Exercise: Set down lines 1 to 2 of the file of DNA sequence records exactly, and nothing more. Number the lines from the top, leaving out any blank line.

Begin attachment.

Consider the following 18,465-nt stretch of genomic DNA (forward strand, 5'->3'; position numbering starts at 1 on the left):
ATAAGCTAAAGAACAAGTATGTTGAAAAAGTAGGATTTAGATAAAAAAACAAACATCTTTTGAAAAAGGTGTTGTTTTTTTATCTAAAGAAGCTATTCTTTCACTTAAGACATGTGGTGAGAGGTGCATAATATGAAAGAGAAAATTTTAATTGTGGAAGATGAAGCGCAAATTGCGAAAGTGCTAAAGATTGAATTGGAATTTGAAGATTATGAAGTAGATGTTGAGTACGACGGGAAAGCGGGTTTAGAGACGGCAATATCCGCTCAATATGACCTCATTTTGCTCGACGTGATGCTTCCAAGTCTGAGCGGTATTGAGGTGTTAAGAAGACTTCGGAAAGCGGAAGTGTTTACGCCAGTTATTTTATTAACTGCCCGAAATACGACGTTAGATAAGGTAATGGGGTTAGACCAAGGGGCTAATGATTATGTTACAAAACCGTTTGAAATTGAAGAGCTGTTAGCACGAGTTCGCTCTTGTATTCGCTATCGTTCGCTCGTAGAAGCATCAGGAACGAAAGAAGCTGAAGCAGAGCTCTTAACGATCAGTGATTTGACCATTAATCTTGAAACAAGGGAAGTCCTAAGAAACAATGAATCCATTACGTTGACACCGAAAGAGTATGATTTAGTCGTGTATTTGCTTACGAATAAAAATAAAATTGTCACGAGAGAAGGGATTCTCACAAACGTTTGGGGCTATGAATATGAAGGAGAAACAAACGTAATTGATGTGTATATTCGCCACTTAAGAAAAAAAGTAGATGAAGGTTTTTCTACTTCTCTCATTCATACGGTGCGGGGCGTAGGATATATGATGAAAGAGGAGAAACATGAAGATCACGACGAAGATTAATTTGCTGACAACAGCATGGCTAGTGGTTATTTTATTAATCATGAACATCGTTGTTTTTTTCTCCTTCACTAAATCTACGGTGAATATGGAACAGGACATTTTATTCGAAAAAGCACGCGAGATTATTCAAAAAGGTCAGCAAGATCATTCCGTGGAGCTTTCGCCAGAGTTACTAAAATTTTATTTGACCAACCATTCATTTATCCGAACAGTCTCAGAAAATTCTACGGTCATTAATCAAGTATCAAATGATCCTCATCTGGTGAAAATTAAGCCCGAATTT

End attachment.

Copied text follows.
Consider the following 18,465-nt stretch of genomic DNA (forward strand, 5'->3'; position numbering starts at 1 on the left):
ATAAGCTAAAGAACAAGTATGTTGAAAAAGTAGGATTTAGATAAAAAAACAAACATCTTTTGAAAAAGGTGTTGTTTTTTTATCTAAAGAAGCTATTCTTTCACTTAAGACATGTGGTGAGAGGTGCATAATATGAAAGAGAAAATTTTAATTGTGGAAGATGAAGCGCAAATTGCGAAAGTGCTAAAGATTGAATTGGAATTTGAAGATTATGAAGTAGATGTTGAGTACGACGGGAAAGCGGGTTTAGAGACGGCAATATCCGCTCAATATGACCTCATTTTGCTCGACGTGATGCTTCCAAGTCTGAGCGGTATTGAGGTGTTAAGAAGACTTCGGAAAGCGGAAGTGTTTACGCCAGTTATTTTATTAACTGCCCGAAATACGACGTTAGATAAGGTAATGGGGTTAGACCAAGGGGCTAATGATTATGTTACAAAACCGTTTGAAATTGAAGAGCTGTTAGCACGAGTTCGCTCTTGTATTCGCTATCGTTCGCTCGTAGAAGCATCAGGAACGAAAGAAGCTGAAGCAGAGCTCTTAACGATCAGTGATTTGACCATTAATCTTGAAACAAGGGAAGTCCTAAGAAACAATGAATCCATTACGTTGACACCGAAAGAGTATGATTTAGTCGTGTATTTGCTTACGAATAAAAATAAAATTGTCACGAGAGAAGGGATTCTCACAAACGTTTGGGGCTATGAATATGAAGGAGAAACAAACGTAATTGATGTGTATATTCGCCACTTAAGAAAAAAAGTAGATGAAGGTTTTTCTACTTCTCTCATTCATACGGTGCGGGGCGTAGGATATATGATGAAAGAGGAGAAACATGAAGATCACGACGAAGATTAATTTGCTGACAACAGCATGGCTAGTGGTTATTTTATTAATCATGAACATCGTTGTTTTTTTCTCCTTCACTAAATCTACGGTGAATATGGAACAGGACATTTTATTCGAAAAAGCACGCGAGATTATTCAAAAAGGTCAGCAAGATCATTCCGTGGAGCTTTCGCCAGAGTTACTAAAATTTTATTTGACCAACCATTCATTTATCCGAACAGTCTCAGAAAATTCTACGGTCATTAATCAAGTATCAAATGATCCTCATCTGGTGAAAATTAAGCCCGAATTT